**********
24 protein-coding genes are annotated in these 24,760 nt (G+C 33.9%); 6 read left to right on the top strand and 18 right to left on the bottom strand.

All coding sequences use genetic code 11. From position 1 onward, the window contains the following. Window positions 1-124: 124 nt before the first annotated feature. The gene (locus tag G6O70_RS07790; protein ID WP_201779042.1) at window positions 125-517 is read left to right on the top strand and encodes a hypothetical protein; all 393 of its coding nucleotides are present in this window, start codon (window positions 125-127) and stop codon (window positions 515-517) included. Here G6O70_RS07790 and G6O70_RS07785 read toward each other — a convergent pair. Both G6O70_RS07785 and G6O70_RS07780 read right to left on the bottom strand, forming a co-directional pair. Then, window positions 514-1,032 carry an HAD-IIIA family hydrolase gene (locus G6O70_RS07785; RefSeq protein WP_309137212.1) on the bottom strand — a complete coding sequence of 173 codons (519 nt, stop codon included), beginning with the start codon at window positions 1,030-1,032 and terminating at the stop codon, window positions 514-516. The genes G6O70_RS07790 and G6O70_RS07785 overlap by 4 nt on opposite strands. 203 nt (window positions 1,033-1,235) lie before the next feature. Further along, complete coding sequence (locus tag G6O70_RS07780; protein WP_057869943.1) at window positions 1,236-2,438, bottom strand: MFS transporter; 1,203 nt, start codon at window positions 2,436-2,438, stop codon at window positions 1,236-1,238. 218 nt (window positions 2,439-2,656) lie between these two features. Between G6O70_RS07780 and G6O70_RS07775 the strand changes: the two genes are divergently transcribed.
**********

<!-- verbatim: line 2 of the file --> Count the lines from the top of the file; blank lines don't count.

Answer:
All coding sequences use genetic code 11. From position 1 onward, the window contains the following. Window positions 1-124: 124 nt before the first annotated feature. The gene (locus tag G6O70_RS07790; protein ID WP_201779042.1) at window positions 125-517 is read left to right on the top strand and encodes a hypothetical protein; all 393 of its coding nucleotides are present in this window, start codon (window positions 125-127) and stop codon (window positions 515-517) included. Here G6O70_RS07790 and G6O70_RS07785 read toward each other — a convergent pair. Both G6O70_RS07785 and G6O70_RS07780 read right to left on the bottom strand, forming a co-directional pair. Then, window positions 514-1,032 carry an HAD-IIIA family hydrolase gene (locus G6O70_RS07785; RefSeq protein WP_309137212.1) on the bottom strand — a complete coding sequence of 173 codons (519 nt, stop codon included), beginning with the start codon at window positions 1,030-1,032 and terminating at the stop codon, window positions 514-516. The genes G6O70_RS07790 and G6O70_RS07785 overlap by 4 nt on opposite strands. 203 nt (window positions 1,033-1,235) lie before the next feature. Further along, complete coding sequence (locus tag G6O70_RS07780; protein WP_057869943.1) at window positions 1,236-2,438, bottom strand: MFS transporter; 1,203 nt, start codon at window positions 2,436-2,438, stop codon at window positions 1,236-1,238. 218 nt (window positions 2,439-2,656) lie between these two features. Between G6O70_RS07780 and G6O70_RS07775 the strand changes: the two genes are divergently transcribed.